Get A Free Quote NOW

Pflugerville Water Fails To Comply With Regulatory Standards

You are currently viewing Pflugerville Water Fails To Comply With Regulatory Standards
  • Post category:news
PFLUGERVILLE, TX – Residents were alarmed by the news of their drinking water failing to comply with the state’s regulatory standards for almost a year.

This Thursday morning the Texas Commission on Environmental Quality made a public statement. Through it, Pflugerville residents learned that their water had been inadequately treated for months.

It turns out, 10 out of the 12 past months, the city’s filtration system failed to eliminate a parasite from drinking water. The parasite is known as Cryptosporidium.

“The City failed to meet Texas Commission on Environmental Quality Cryptosporidium removal requirements during the surface water treatment process due to damaged water filtration membranes,” city representatives wrote on the municipal website.

Officials also reassured the population by saying that immediate action was being taken to correct the possible infestation. However, they never fully confirmed nor denied that the parasite made it into their drinking water.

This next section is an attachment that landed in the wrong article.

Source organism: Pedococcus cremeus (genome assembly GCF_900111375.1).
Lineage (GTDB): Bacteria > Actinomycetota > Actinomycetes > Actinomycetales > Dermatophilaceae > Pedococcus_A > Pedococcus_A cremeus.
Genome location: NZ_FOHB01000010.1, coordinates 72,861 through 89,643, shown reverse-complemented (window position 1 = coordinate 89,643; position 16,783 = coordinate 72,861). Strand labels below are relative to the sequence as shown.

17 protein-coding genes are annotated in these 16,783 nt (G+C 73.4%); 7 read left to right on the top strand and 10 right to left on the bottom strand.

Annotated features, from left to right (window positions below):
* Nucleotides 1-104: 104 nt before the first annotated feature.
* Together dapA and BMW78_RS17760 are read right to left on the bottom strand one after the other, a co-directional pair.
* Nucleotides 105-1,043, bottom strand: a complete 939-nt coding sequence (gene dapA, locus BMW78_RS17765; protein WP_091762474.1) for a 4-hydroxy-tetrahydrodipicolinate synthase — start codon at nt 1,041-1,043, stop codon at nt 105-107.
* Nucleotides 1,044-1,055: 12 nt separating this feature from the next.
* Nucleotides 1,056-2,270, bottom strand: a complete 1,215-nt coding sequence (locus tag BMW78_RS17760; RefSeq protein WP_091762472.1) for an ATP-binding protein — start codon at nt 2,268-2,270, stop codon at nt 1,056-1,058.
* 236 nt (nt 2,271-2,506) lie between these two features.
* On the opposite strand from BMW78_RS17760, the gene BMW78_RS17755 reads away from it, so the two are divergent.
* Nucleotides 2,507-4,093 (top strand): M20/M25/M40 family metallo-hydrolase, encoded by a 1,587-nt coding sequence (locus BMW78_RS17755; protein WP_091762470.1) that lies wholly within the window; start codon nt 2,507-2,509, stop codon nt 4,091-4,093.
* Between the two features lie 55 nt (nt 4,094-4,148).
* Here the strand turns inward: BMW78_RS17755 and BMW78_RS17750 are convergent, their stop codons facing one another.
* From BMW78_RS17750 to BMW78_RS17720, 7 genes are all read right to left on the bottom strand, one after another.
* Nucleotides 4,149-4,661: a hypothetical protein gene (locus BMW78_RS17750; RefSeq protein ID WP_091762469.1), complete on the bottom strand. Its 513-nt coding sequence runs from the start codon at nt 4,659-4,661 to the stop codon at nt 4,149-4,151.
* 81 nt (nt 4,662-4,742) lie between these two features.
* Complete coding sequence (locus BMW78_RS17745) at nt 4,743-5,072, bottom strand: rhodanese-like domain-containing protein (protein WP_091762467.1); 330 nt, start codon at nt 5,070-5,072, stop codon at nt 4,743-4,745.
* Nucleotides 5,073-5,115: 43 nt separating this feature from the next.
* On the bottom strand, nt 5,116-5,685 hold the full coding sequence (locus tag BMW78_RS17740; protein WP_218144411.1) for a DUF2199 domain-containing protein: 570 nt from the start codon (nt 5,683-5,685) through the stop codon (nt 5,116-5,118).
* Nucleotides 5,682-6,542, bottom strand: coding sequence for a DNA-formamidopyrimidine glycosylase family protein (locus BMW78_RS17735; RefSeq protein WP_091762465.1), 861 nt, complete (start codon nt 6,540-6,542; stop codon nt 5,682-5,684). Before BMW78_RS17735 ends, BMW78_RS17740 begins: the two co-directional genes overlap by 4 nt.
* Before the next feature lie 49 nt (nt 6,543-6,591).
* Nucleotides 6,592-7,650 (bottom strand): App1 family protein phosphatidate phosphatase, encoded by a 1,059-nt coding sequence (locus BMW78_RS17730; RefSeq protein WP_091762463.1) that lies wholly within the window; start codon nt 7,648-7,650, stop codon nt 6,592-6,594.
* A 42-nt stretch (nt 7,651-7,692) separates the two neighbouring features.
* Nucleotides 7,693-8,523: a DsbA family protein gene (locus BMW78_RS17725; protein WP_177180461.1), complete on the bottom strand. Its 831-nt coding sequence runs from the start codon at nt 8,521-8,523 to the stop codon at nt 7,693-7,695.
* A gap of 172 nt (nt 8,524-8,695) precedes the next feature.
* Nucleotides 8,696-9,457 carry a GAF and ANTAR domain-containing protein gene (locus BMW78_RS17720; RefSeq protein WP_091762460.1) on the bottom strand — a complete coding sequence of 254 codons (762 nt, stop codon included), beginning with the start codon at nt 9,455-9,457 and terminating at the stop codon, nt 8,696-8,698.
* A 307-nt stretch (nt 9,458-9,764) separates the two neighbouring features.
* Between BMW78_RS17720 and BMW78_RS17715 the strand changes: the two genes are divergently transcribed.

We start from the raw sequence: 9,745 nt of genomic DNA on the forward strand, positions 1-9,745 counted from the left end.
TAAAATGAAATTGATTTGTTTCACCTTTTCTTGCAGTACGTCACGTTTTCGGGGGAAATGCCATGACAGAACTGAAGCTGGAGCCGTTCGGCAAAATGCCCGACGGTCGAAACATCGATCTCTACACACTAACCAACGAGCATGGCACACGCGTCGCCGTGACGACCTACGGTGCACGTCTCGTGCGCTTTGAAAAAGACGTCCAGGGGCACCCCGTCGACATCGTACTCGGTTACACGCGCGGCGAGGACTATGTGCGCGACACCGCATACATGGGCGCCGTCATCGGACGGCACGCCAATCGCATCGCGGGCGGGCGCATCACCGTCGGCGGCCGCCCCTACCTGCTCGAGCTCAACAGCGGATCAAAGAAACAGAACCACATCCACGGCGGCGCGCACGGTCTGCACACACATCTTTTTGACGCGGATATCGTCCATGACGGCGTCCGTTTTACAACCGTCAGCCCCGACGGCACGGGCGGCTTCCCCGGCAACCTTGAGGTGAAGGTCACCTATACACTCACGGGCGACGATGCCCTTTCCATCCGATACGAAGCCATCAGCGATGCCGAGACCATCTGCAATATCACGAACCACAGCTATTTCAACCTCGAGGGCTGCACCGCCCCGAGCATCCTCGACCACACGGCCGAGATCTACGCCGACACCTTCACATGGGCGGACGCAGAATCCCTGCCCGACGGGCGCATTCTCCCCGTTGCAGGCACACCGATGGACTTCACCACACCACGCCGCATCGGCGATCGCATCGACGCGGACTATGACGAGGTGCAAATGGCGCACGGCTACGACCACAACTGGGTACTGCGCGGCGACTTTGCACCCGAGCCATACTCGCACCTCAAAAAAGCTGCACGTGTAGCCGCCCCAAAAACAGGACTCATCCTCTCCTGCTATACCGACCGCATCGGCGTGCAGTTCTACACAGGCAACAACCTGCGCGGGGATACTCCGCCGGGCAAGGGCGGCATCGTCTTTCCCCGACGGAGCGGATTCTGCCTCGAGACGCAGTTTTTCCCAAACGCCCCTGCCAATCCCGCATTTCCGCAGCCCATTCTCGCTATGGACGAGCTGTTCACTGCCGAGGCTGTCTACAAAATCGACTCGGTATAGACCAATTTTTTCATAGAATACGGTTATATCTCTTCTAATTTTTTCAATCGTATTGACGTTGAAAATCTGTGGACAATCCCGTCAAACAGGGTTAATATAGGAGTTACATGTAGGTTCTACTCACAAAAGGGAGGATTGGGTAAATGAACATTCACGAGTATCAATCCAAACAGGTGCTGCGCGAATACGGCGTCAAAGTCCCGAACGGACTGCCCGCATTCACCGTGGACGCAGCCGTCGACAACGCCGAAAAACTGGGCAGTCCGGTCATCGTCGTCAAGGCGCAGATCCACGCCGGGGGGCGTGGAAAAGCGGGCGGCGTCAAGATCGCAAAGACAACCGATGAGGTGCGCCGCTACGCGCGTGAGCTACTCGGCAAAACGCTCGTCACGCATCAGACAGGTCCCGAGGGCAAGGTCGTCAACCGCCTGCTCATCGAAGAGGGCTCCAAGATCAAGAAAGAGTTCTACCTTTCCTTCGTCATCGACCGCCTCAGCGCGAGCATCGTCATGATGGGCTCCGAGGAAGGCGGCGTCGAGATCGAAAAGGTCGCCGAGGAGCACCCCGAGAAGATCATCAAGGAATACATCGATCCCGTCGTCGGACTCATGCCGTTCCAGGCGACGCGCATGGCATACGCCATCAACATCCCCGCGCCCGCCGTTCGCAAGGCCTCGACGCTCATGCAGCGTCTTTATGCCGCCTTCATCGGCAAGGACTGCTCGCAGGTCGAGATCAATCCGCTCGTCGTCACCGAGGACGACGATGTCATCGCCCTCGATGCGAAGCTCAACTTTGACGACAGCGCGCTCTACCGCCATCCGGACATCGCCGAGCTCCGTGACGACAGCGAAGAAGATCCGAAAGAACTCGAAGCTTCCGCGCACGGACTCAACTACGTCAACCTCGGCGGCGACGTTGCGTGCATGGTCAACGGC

In the case of Cryptosporidium contamination, different symptoms can manifest. These include both respiratory and gastrointestinal diseases, such as fever, vomiting or diarrhea.

For some people infestation might not result in any symptoms. Those with a strong immune system that do feel sick, should be able to fight the bacteria back. However, residents that might have a deteriorated immune system could face fatal consequences due to bacterial ingestion.

“The filtration membranes have been repaired and monitoring processes are confirmed to be in place to prevent this from happening in the future,” officials announced. Additionally, the city decided to improve staff training and update water-filtering facilities. All equipment that was considered deficient was either fixed or replaced.

However, this is not the first time Pflugerville’s water treatment plant faces issues. Not it is the first time city representatives have promised to prevent future problems.

Only in the past few years, the city has had more than five big public water contamination incidents.

All residents worried about Cryptosporidium bacteria may contact the CDC for more information. Besides, anyone with questions related to the TCEQ’s statement can get in in touch with city representatives by calling the Pflugerville City Manager.

Leave a Reply